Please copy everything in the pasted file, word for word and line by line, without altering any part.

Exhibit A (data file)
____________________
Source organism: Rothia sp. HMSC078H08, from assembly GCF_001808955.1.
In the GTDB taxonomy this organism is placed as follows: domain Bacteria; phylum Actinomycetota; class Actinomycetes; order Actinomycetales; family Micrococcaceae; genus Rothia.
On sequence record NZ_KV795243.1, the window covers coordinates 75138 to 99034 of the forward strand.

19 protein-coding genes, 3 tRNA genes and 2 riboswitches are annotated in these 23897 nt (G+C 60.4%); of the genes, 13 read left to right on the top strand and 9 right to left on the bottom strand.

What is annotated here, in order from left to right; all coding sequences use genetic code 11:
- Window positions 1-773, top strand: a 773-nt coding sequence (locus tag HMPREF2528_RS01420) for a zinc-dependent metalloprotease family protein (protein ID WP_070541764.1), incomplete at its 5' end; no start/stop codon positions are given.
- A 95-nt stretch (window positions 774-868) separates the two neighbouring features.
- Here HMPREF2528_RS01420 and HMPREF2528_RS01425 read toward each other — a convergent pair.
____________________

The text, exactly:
Source organism: Rothia sp. HMSC078H08, from assembly GCF_001808955.1.
In the GTDB taxonomy this organism is placed as follows: domain Bacteria; phylum Actinomycetota; class Actinomycetes; order Actinomycetales; family Micrococcaceae; genus Rothia.
On sequence record NZ_KV795243.1, the window covers coordinates 75138 to 99034 of the forward strand.

19 protein-coding genes, 3 tRNA genes and 2 riboswitches are annotated in these 23897 nt (G+C 60.4%); of the genes, 13 read left to right on the top strand and 9 right to left on the bottom strand.

What is annotated here, in order from left to right; all coding sequences use genetic code 11:
- Window positions 1-773, top strand: a 773-nt coding sequence (locus tag HMPREF2528_RS01420) for a zinc-dependent metalloprotease family protein (protein ID WP_070541764.1), incomplete at its 5' end; no start/stop codon positions are given.
- A 95-nt stretch (window positions 774-868) separates the two neighbouring features.
- Here HMPREF2528_RS01420 and HMPREF2528_RS01425 read toward each other — a convergent pair.